Commands tagged uuid (9)

  • Gets the Hardware UUID of the current machine using system_profiler. Show Sample Output

    system_profiler SPHardwareDataType | awk '/UUID/ { print $3; }'
    thealanberman · 2014-07-25 06:54:40 0
  • piped this to pbcopy (OSX only) you got a uuid in the pasteboard Show Sample Output

    echo "import uuid\nimport sys\nsys.stdout.write(str(uuid.uuid4()))" | python
    tippy · 2014-07-23 07:43:01 1
  • Show the UUID-based alternate device names of ZEVO-related partitions on Darwin/OS X. Adapted from the lines by dbrady at and following the disk device naming scheme at Show Sample Output

    ls /dev/disk* | xargs -n 1 -t sudo zdb -l | grep GPTE_
    grahamperrin · 2012-10-06 20:19:45 0
  • Shows all block devices in a tree with descruptions of what they are.

    BasketCase · 2012-09-12 15:30:25 0
  • `blkid` is an interface to libuuid - it can read Device Mapper, EVMS, LVM, MD, and regular block devices. -c /dev/null - Do not use cached output from /etc/ or /etc/blkid/ (RHEL) -i - Display I/O Limits (aka I/O topology) information (not available in RHEL) -p - Low-level superblock probing mode (not available in RHEL) Show Sample Output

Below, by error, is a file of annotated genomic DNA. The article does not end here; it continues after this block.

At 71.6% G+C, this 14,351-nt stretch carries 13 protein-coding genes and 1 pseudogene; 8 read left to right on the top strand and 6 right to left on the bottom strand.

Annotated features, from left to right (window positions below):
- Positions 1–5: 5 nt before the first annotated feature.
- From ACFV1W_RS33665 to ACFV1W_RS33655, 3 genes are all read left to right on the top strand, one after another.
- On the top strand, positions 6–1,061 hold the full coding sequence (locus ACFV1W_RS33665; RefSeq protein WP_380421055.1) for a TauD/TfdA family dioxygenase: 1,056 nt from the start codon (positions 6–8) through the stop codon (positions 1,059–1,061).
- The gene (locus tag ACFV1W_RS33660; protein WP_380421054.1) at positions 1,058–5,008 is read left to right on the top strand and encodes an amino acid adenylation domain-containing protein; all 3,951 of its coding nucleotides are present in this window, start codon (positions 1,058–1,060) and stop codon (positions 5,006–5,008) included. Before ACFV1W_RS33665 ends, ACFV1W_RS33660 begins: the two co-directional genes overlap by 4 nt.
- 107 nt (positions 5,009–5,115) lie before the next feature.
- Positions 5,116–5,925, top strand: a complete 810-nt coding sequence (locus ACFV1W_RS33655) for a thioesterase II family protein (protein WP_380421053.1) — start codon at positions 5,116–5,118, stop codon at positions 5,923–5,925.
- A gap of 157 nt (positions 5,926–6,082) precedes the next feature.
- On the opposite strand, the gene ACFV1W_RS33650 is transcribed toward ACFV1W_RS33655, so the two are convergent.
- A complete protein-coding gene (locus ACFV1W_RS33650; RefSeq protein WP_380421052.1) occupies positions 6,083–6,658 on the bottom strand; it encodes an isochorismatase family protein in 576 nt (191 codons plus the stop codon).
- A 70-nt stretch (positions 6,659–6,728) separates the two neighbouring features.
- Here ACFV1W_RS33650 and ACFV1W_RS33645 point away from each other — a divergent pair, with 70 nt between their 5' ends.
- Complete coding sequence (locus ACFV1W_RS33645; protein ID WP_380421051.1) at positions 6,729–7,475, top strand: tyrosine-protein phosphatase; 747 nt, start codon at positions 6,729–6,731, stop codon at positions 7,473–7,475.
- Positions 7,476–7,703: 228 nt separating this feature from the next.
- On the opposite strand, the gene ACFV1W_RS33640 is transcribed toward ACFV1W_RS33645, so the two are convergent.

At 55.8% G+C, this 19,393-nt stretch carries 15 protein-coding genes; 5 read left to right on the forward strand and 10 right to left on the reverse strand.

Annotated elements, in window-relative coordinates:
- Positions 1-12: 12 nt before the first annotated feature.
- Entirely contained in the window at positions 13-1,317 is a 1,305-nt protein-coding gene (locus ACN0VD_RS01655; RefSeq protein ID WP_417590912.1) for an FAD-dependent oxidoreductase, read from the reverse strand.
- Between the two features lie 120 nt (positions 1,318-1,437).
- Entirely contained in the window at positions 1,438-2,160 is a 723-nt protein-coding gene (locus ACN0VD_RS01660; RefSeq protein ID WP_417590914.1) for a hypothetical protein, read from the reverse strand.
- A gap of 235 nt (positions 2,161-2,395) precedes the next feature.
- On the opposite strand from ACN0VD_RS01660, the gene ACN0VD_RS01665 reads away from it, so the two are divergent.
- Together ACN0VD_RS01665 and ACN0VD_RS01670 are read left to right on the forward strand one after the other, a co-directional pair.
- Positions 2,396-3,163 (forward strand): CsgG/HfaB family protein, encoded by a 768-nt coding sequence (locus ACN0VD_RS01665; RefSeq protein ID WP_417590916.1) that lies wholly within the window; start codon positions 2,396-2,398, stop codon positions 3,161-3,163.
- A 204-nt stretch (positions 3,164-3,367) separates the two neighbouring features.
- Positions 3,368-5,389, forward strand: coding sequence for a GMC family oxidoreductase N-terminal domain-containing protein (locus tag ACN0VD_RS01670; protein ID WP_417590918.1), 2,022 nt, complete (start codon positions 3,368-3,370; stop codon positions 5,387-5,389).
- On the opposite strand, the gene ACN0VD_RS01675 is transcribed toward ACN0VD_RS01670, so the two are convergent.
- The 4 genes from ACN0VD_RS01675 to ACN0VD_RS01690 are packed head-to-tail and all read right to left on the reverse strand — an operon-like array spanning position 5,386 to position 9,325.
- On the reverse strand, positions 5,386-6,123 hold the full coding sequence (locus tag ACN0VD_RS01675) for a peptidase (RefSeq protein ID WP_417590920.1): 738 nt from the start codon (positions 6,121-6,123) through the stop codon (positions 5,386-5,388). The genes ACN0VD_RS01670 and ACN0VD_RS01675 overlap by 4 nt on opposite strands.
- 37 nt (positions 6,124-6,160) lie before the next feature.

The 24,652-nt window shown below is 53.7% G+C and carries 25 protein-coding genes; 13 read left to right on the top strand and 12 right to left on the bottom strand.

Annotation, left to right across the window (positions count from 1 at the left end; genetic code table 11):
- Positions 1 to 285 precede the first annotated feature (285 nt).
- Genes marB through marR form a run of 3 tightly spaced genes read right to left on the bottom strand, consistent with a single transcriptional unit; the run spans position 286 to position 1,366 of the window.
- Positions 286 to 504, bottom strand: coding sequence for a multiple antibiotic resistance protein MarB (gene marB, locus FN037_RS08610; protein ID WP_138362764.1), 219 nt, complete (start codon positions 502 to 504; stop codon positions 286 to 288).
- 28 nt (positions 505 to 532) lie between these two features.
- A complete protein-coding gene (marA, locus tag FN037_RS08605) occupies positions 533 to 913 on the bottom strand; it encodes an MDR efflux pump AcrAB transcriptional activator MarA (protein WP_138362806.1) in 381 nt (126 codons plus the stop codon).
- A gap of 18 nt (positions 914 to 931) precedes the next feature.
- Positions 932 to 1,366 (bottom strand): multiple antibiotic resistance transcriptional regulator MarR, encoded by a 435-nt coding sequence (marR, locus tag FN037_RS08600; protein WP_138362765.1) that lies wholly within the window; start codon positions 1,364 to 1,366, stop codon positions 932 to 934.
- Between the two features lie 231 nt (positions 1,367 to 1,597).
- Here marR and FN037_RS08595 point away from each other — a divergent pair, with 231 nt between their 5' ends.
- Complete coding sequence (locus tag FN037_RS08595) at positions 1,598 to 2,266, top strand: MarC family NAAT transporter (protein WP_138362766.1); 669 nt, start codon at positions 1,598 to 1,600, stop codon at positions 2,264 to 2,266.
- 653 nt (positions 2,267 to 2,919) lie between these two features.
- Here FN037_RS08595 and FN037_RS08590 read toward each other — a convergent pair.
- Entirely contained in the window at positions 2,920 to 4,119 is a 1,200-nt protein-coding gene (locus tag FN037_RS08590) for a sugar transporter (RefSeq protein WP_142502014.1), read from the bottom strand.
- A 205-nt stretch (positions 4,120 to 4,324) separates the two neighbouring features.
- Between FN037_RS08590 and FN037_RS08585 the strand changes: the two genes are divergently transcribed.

blkid -c /dev/null
    mhs · 2012-09-12 13:34:41 2
  • Remove the dashes from a UUID using bash search and replace. Show Sample Output

    UUID="63b726a0-4c59-45e4-af65-bced5d268456"; echo ${UUID//-/}
    flatcap · 2011-11-22 22:49:30 5

  • 0
    TEST_UUID=$(blkid /dev/sda6 | sed -rn "s/^.*UUID=\"([a-z0-9]{8}-[a-z0-9]{4}-[a-z0-9]{4}-[a-z0-9]{4}-[a-z0-9]{12})\".*/\1/p")
    Scraelos · 2011-09-05 09:38:19 0
  • Shows the UUID of the given partition (here /dev/sda7). Doesn't need to be root. Show Sample Output

    blkid /dev/sda7
    lineak · 2010-09-05 12:20:45 1
  • first off, if you just want a random UUID, here's the actual command to use: uuidgen Your chances of finding a duplicate after running this nonstop for a year are about the same as being hit by a meteorite before finishing this sentence The reason for the command I have is that it's more provably unique than the one that uuidgen creates. uuidgen creates a random one by default, or an unencrypted one based on time and network address if you give it the -t option. Mine uses the mac address of the ethernet interface, the process id of the caller, and the system time down to nanosecond resolution, which is provably unique over all computers past, present, and future, subject to collisions in the cryptographic hash used, and the uniqueness of your mac address. Warning: feel free to experiment, but be warned that the stdin of the hash is binary data at that point, which may mess up your terminal if you don't pipe it into something. If it does mess up though, just type reset Show Sample Output

    printf $(( echo "obase=16;$(echo $$$(date +%s%N))"|bc; ip link show|sed -n '/eth/ {N; p}'|grep -o -E '([[:xdigit:]]{1,2}:){5}[[:xdigit:]]{1,2}'|head -c 17 )|tr -d [:space:][:punct:] |sed 's/[[:xdigit:]]\{2\}/\\x&/g')|sha1sum|head -c 32; echo
    camocrazed · 2010-07-14 14:04:53 0

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